[bro@host ~]$ wget -q https://www.bro.org [bro@host ~]$ broctl print EX::known_clients logger EX::known_clients = { } manager EX::known_clients = { } proxy-1 EX::known_clients = { } proxy-2 EX::known_clients = { } worker-1 EX::known_clients = { 198.128.111.111 } worker-2 EX::known_clients = { } worker-3 EX::known_clients = { } worker-4 EX::known_clients = { }

We made one connection and only one of the workers shows an address in the set proving that &synchronized is depreciated.

Wrap-Up


I hope this helps folks get started with Broker. There's so much more to learn with Broker, but I felt it was a good idea to help ease the transition with the most common aspects.

Monday, June 4, 2018

Conservancy and Bro Announce End to Bro's Member Project Status

Bro Moves Back to ICSI; Makes $10k Donation To Conservancy

Software Freedom Conservancy, a charity that provides a home to free and open source software projects, and the Bro Leadership Team announce that the Bro Project, an open source network traffic analysis framework, will end its status as a Conservancy member project. 

During its time with Conservancy the Bro project successfully raised funds and spent them effectively to support the community. For example, Conservancy helped Bro manage a substantial MOSS grant, which created an ecosystem for Bro community contributions through the new Bro package manager & repository. Conservancy also supported three conferences as well as smaller workshops, helped acquire trademarks for the project, and assisted in many other ways. In recognition of all of this work, the Bro Leadership Team is donating $10,000 to the Conservancy’s general fund to aid them in their ongoing efforts to promote and support software freedom and provide a home to other member projects.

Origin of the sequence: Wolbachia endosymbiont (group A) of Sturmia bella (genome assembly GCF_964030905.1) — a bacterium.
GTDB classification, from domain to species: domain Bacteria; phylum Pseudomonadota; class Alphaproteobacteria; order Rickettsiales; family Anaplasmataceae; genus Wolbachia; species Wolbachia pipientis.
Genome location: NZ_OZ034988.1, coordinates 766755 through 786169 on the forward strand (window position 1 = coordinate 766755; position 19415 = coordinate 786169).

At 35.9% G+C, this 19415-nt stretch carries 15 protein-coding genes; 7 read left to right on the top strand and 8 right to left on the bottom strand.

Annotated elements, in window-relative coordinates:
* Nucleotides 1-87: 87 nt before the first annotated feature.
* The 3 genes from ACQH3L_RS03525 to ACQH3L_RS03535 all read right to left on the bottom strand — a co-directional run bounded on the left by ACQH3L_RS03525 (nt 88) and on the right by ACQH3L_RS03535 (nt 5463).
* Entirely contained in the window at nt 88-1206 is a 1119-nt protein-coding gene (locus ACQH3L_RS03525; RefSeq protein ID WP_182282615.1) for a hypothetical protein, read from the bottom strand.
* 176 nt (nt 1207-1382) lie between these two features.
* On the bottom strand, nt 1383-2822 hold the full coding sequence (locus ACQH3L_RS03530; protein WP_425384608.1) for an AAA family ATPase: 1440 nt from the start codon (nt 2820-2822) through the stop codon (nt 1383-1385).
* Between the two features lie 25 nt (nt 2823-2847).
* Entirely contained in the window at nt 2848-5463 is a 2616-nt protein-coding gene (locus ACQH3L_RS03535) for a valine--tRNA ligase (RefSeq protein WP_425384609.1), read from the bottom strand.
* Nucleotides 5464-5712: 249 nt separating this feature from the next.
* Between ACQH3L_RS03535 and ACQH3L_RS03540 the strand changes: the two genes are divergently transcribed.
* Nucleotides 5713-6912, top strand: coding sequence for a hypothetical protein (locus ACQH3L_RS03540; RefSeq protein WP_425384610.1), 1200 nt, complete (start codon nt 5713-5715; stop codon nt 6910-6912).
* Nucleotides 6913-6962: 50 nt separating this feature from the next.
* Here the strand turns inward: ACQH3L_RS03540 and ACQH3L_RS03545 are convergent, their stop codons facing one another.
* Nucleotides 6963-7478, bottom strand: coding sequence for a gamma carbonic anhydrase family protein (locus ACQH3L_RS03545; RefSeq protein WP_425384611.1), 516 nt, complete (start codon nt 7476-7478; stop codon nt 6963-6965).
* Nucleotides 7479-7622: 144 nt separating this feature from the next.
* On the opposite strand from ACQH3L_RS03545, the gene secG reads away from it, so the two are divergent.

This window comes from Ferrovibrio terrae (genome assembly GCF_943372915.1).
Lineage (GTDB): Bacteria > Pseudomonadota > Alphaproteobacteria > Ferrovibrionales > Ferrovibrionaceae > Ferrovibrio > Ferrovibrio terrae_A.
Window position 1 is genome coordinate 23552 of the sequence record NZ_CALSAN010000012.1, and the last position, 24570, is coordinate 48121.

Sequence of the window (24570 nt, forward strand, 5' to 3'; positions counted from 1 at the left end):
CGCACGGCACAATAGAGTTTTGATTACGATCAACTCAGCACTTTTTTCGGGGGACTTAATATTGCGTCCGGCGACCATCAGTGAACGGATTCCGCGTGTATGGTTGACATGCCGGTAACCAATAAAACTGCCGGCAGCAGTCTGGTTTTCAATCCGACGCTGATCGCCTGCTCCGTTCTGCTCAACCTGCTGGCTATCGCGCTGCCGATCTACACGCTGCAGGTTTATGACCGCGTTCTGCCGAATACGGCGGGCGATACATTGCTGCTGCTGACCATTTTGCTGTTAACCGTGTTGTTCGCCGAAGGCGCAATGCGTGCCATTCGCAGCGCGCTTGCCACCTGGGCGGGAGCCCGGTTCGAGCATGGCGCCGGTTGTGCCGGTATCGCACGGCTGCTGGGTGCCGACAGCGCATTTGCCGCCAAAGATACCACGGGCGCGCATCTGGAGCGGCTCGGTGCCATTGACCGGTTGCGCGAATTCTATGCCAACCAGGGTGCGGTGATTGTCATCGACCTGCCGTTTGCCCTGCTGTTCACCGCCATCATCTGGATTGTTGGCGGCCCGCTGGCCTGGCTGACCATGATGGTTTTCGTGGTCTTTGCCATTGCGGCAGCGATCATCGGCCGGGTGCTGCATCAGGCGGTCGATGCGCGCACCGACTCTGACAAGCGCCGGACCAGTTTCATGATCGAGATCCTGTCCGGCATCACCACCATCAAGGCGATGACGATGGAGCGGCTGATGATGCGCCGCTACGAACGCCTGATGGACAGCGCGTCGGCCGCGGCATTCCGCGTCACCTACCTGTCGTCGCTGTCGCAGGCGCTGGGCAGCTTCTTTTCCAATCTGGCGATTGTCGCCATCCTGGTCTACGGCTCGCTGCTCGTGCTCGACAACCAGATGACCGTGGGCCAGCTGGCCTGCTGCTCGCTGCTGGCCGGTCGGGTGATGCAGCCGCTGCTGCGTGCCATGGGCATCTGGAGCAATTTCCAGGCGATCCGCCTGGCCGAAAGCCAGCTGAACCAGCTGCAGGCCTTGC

The mutual decision for Bro to leave Conservancy is a result of the changing nature of Bro’s community of core contributors, and the diminished fit between the rapidly growing project and Conservancy’s charitable goals and corresponding services. Conservancy will assist Bro moving back to the International Computer Science Institute (ICSI)—the project’s previous home for more than a decade.

When the Bro project first joined Conservancy more than three years ago, the project was primarily a collaboration between two different academic institutions: ICSI and the National Center for Supercomputing Applications (NCSA). At that time, Bro’s development was funded mostly through substantial awards by the U.S. National Science Foundation (NSF), who set out to advance Bro into a powerful security tool for the nation’s education environments and scientific institutions. 

Today, the Bro community looks different. With the NSF funding winding down, the team at the NCSA that heavily contributed to Bro for nearly a decade has significantly reduced their work on the project. Most of the core team of Bro is now affiliated with Corelight, placing the company at the center of Bro’s future development—which mismatches Conservancy’s charitable mission. While Bro’s strong footing in the academic community remains, the Bro user community overall has expanded from the public sector to the private sector. This shift has also been reflected in Bro conference attendance. These successes and rapid changes have led to an evolution of the project such that its trajectory is less of an apt match to Conservancy’s goals and services.

Going forward, ICSI will once again provide the Bro Leadership Team with asset and financial management as the project moves into a new phase of its life cycle. The Bro Leadership Team will continue to steer the project’s overall direction as an independent entity working in the best interest of Bro’s large and diverse open-source community, and Conservancy is fully committed to helping Bro transition smoothly to its new home.

Friday, May 25, 2018

Broker is Coming: Persistent Stores

Note: This is a guest blog post by Mike Dopheide.

----------------------------------------------------------------------------------------

Disclaimer:  If you aren't familiar with the Bro IDS software, this is going to make zero sense.

The Bro development team has been hard at work and, Broker, the new communication framework isn't far off.  I started looking into it to solve a problem I was having and learned quite a bit along the way.  Given that the documentation and examples aren't all done yet, I thought it might be nice to share a basic example of how data stores can be used.

Getting started, you'll need to be using the master branch.  Of note, Bro now ships with libcaf so if you don't specify --with-caf during configure, Bro will just build it for you which is super nice.

Problem Statement